It's hard enough being a teenager under normal circumstances; imagine being orphaned, sent to live with an unfamiliar aunt-and learning that there really is magic in the world. Following the tragic death of her parents, Eren Donovan moves to Spruce Knoll to live with her aunt. Little does Eren know the entire town of Spruce Knoll is filled with so-called "channelers"-a magical group of people who immigrated to the small Colorado town when they were driven out of their own lands.
Channelers are tied to the fate of the world. As the world slowly dies, so do they-and they alone have the power to stop the destruction of Earth. Now, Eren learns she not only lives among them, but she is one. When she meets local boy Aiden, his charming tricks show her being a channeler isn't all bad; in fact, it's kind of cool. But is it Aiden's abilities or Aiden's looks that Eren finds so fascinating?
As Eren and Aiden's relationship blooms, so too does a mystery in Spruce Knoll. The town holds many secrets-and many enemies. It soon becomes apparent that the untimely death of Eren's parents was no accident and that her life might be in danger, too. Only time will tell if young, inexperienced Eren has the power to protect the people she has come to love.
In this novel, our protagonist Eren Donovan is a teenager who has recently lost her parents. She has no other choice but to move to a place called Spruce Knoll to live with her aunt. As she learns about her heritage and the different societies in the said community, she discovers that she is also one of the people with magical abilities, and that comes as both a surprise and a shock.
When she encounters a good-looking young man called Aiden, she realizes that being a channeler isn't too bad after all. It is later revealed that Aiden is an orphan as well, which makes Eren feel a deeper connection with him. As the story progresses, the plot thickens as well. Eren and her family members raise some suspicions about her parents' untimely death.
McCorkle captures the sweetness of Eren and Aiden's courtship, their sincere feelings for each other, and their differences, partly — but not only — because they are from different societies. Eren has been brought up in the city, and when she arrives in Spruce Knoll, the lack of "living necessities" (TV, cinema and such) surprised her to a certain degree. She is an outcast in school - almost no one wants to hang with her because of her "halfbreed" identity. As for Aiden, he is sweet and charming, but he holds a dark secret about himself. Aiden, being an Irish by birth, was adopted by a family from a different society since he was born. However, it seems that he hates it when Eren inquires about his family.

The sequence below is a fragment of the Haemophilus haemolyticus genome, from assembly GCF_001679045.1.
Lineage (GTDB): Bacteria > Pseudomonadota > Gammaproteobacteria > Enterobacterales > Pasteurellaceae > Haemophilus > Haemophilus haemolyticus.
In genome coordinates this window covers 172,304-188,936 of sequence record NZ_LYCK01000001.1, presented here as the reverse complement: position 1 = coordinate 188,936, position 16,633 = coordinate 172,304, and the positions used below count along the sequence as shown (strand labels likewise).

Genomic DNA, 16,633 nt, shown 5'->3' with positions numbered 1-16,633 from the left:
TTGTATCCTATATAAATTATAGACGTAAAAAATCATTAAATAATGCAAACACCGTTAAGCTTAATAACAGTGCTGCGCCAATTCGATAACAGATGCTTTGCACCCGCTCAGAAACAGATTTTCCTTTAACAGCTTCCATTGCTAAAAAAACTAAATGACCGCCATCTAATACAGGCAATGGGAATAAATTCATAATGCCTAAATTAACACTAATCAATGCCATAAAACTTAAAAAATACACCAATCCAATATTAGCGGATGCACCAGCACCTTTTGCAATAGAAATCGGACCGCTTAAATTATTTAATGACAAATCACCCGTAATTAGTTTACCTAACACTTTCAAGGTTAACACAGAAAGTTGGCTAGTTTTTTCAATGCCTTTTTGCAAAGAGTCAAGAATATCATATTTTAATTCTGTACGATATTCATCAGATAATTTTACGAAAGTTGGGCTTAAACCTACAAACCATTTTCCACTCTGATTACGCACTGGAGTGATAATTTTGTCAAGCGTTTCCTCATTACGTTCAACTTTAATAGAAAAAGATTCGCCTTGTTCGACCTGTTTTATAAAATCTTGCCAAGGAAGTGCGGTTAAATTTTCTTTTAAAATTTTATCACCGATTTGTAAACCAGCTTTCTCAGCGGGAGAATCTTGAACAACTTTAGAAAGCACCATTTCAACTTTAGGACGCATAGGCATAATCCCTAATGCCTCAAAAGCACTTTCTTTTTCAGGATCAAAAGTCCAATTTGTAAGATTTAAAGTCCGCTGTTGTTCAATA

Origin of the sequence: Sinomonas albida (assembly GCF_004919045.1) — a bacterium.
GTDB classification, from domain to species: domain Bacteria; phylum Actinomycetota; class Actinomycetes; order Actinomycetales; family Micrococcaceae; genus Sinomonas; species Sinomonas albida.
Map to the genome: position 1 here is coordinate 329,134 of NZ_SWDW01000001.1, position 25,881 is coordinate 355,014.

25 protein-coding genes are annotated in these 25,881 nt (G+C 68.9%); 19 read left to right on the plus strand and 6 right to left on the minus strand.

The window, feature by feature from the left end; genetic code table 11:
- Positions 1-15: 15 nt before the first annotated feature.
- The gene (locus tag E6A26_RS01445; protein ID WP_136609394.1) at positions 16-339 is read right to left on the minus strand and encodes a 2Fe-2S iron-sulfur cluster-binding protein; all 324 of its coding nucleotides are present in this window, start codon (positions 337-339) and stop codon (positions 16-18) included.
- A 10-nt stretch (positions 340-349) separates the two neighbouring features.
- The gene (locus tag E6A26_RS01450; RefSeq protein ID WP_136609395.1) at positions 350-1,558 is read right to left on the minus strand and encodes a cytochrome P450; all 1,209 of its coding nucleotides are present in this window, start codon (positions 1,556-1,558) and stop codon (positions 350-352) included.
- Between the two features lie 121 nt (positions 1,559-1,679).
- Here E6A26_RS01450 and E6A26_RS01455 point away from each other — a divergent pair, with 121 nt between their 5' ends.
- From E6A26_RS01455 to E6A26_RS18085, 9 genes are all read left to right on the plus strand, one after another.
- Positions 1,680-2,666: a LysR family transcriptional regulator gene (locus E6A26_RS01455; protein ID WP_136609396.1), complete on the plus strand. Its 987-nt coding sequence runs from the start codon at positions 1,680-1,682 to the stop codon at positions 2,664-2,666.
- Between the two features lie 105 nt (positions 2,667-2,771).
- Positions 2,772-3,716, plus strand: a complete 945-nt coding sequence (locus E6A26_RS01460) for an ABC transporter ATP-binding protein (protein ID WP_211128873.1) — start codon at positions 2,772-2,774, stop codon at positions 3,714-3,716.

Even though this book is set in the world of adolescence, adults also play an important part - Aunt Sylvia always takes good care of Eren and is concerned of her well-being, Grandpa Zolin teaches Eren about their kind and gives her some exposure about the history of the different societies in Spruce Knoll. While being kind and loving, these adults are strict when it comes to Eren's relationship with Aiden. They young lovers are not allowed to overstep the limits of a healthy relationship.
The Secret of Spruce Knoll is a good introduction to the Channeler series, and I'm sure it will greatly appeal to fans of paranormal and young adult novels. Albeit being a work of fiction, this novel manages to highlight the importance of conserving and preserving the Earth - which earns some extra brownie points from me. However, the part where the teens (Eren and Aiden) channel together in their birthday suits more or less freaked me out. It just doesn't sound right to me.
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